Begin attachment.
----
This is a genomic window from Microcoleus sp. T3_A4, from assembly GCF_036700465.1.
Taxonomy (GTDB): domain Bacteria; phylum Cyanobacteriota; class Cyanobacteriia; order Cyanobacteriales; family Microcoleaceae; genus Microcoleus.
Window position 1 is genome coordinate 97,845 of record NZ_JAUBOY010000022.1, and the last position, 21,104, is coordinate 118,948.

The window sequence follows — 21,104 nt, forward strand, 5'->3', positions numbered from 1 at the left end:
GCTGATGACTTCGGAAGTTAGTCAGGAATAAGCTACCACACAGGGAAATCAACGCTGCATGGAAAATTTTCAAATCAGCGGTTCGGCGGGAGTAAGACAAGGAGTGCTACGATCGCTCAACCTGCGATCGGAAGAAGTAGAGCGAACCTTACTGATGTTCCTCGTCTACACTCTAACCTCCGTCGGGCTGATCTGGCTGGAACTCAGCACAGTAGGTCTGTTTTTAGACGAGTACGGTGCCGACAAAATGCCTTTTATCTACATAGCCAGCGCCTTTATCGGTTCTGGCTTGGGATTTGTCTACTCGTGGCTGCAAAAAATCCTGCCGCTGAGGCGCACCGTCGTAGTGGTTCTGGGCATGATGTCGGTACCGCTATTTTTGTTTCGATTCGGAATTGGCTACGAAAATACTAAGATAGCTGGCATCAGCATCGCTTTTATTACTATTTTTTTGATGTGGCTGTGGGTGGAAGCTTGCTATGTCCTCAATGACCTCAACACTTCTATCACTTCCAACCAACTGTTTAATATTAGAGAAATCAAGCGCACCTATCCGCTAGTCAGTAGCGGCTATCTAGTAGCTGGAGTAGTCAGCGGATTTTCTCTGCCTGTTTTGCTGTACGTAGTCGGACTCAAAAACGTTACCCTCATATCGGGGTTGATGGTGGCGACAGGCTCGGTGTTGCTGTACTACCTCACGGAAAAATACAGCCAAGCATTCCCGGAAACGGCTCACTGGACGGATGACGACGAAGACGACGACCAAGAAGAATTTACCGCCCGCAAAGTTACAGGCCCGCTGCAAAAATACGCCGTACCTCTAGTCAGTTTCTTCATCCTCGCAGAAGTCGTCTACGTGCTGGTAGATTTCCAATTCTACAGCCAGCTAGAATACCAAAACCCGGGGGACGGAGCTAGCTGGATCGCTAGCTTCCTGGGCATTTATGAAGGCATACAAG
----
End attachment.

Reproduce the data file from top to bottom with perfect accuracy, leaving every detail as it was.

This is a genomic window from Microcoleus sp. T3_A4, from assembly GCF_036700465.1.
Taxonomy (GTDB): domain Bacteria; phylum Cyanobacteriota; class Cyanobacteriia; order Cyanobacteriales; family Microcoleaceae; genus Microcoleus.
Window position 1 is genome coordinate 97,845 of record NZ_JAUBOY010000022.1, and the last position, 21,104, is coordinate 118,948.

The window sequence follows — 21,104 nt, forward strand, 5'->3', positions numbered from 1 at the left end:
GCTGATGACTTCGGAAGTTAGTCAGGAATAAGCTACCACACAGGGAAATCAACGCTGCATGGAAAATTTTCAAATCAGCGGTTCGGCGGGAGTAAGACAAGGAGTGCTACGATCGCTCAACCTGCGATCGGAAGAAGTAGAGCGAACCTTACTGATGTTCCTCGTCTACACTCTAACCTCCGTCGGGCTGATCTGGCTGGAACTCAGCACAGTAGGTCTGTTTTTAGACGAGTACGGTGCCGACAAAATGCCTTTTATCTACATAGCCAGCGCCTTTATCGGTTCTGGCTTGGGATTTGTCTACTCGTGGCTGCAAAAAATCCTGCCGCTGAGGCGCACCGTCGTAGTGGTTCTGGGCATGATGTCGGTACCGCTATTTTTGTTTCGATTCGGAATTGGCTACGAAAATACTAAGATAGCTGGCATCAGCATCGCTTTTATTACTATTTTTTTGATGTGGCTGTGGGTGGAAGCTTGCTATGTCCTCAATGACCTCAACACTTCTATCACTTCCAACCAACTGTTTAATATTAGAGAAATCAAGCGCACCTATCCGCTAGTCAGTAGCGGCTATCTAGTAGCTGGAGTAGTCAGCGGATTTTCTCTGCCTGTTTTGCTGTACGTAGTCGGACTCAAAAACGTTACCCTCATATCGGGGTTGATGGTGGCGACAGGCTCGGTGTTGCTGTACTACCTCACGGAAAAATACAGCCAAGCATTCCCGGAAACGGCTCACTGGACGGATGACGACGAAGACGACGACCAAGAAGAATTTACCGCCCGCAAAGTTACAGGCCCGCTGCAAAAATACGCCGTACCTCTAGTCAGTTTCTTCATCCTCGCAGAAGTCGTCTACGTGCTGGTAGATTTCCAATTCTACAGCCAGCTAGAATACCAAAACCCGGGGGACGGAGCTAGCTGGATCGCTAGCTTCCTGGGCATTTATGAAGGCATACAAG